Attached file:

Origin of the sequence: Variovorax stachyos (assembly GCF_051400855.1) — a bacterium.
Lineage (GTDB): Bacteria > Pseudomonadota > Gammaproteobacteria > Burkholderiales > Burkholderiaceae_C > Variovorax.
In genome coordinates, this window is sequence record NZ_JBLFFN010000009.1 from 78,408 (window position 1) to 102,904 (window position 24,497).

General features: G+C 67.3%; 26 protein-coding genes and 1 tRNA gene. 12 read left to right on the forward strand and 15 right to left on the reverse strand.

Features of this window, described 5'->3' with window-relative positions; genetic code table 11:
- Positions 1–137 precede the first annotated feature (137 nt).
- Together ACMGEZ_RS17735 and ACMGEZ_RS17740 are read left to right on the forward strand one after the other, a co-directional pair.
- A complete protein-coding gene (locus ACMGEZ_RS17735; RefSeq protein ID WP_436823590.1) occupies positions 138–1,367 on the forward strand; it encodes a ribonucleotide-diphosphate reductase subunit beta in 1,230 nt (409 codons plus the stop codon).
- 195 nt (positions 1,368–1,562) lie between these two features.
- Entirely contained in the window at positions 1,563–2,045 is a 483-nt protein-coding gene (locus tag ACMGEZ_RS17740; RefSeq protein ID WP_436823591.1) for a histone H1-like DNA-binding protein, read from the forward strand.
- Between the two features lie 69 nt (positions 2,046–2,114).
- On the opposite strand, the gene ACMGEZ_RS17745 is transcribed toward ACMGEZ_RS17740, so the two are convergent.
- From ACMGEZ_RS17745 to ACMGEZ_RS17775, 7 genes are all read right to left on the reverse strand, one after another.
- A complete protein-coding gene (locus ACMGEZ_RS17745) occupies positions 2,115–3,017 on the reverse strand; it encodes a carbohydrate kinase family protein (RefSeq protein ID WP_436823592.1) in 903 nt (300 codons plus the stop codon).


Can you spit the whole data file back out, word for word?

Origin of the sequence: Variovorax stachyos (assembly GCF_051400855.1) — a bacterium.
Lineage (GTDB): Bacteria > Pseudomonadota > Gammaproteobacteria > Burkholderiales > Burkholderiaceae_C > Variovorax.
In genome coordinates, this window is sequence record NZ_JBLFFN010000009.1 from 78,408 (window position 1) to 102,904 (window position 24,497).

General features: G+C 67.3%; 26 protein-coding genes and 1 tRNA gene. 12 read left to right on the forward strand and 15 right to left on the reverse strand.

Features of this window, described 5'->3' with window-relative positions; genetic code table 11:
- Positions 1–137 precede the first annotated feature (137 nt).
- Together ACMGEZ_RS17735 and ACMGEZ_RS17740 are read left to right on the forward strand one after the other, a co-directional pair.
- A complete protein-coding gene (locus ACMGEZ_RS17735; RefSeq protein ID WP_436823590.1) occupies positions 138–1,367 on the forward strand; it encodes a ribonucleotide-diphosphate reductase subunit beta in 1,230 nt (409 codons plus the stop codon).
- 195 nt (positions 1,368–1,562) lie between these two features.
- Entirely contained in the window at positions 1,563–2,045 is a 483-nt protein-coding gene (locus tag ACMGEZ_RS17740; RefSeq protein ID WP_436823591.1) for a histone H1-like DNA-binding protein, read from the forward strand.
- Between the two features lie 69 nt (positions 2,046–2,114).
- On the opposite strand, the gene ACMGEZ_RS17745 is transcribed toward ACMGEZ_RS17740, so the two are convergent.
- From ACMGEZ_RS17745 to ACMGEZ_RS17775, 7 genes are all read right to left on the reverse strand, one after another.
- A complete protein-coding gene (locus ACMGEZ_RS17745) occupies positions 2,115–3,017 on the reverse strand; it encodes a carbohydrate kinase family protein (RefSeq protein ID WP_436823592.1) in 903 nt (300 codons plus the stop codon).